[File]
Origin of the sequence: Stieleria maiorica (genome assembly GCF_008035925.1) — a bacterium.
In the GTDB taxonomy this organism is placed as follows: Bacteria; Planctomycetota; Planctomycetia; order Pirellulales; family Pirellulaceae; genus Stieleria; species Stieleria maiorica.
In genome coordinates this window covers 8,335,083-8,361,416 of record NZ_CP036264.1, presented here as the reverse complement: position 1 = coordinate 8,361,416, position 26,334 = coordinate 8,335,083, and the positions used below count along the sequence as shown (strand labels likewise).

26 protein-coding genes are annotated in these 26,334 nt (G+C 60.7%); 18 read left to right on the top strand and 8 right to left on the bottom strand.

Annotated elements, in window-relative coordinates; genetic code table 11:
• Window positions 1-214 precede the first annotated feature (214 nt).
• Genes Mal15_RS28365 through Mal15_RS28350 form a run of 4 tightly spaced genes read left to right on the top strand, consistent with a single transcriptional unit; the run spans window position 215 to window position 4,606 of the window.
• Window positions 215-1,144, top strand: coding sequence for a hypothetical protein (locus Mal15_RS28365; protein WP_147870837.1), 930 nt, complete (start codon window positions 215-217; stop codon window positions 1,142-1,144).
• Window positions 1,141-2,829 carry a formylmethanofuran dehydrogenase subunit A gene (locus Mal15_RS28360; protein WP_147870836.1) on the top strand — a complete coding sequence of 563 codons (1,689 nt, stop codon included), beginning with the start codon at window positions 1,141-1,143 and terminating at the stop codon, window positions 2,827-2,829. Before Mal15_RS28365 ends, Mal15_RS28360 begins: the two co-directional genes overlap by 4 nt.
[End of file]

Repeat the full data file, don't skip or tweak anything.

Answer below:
Origin of the sequence: Stieleria maiorica (genome assembly GCF_008035925.1) — a bacterium.
In the GTDB taxonomy this organism is placed as follows: Bacteria; Planctomycetota; Planctomycetia; order Pirellulales; family Pirellulaceae; genus Stieleria; species Stieleria maiorica.
In genome coordinates this window covers 8,335,083-8,361,416 of record NZ_CP036264.1, presented here as the reverse complement: position 1 = coordinate 8,361,416, position 26,334 = coordinate 8,335,083, and the positions used below count along the sequence as shown (strand labels likewise).

26 protein-coding genes are annotated in these 26,334 nt (G+C 60.7%); 18 read left to right on the top strand and 8 right to left on the bottom strand.

Annotated elements, in window-relative coordinates; genetic code table 11:
• Window positions 1-214 precede the first annotated feature (214 nt).
• Genes Mal15_RS28365 through Mal15_RS28350 form a run of 4 tightly spaced genes read left to right on the top strand, consistent with a single transcriptional unit; the run spans window position 215 to window position 4,606 of the window.
• Window positions 215-1,144, top strand: coding sequence for a hypothetical protein (locus Mal15_RS28365; protein WP_147870837.1), 930 nt, complete (start codon window positions 215-217; stop codon window positions 1,142-1,144).
• Window positions 1,141-2,829 carry a formylmethanofuran dehydrogenase subunit A gene (locus Mal15_RS28360; protein WP_147870836.1) on the top strand — a complete coding sequence of 563 codons (1,689 nt, stop codon included), beginning with the start codon at window positions 1,141-1,143 and terminating at the stop codon, window positions 2,827-2,829. Before Mal15_RS28365 ends, Mal15_RS28360 begins: the two co-directional genes overlap by 4 nt.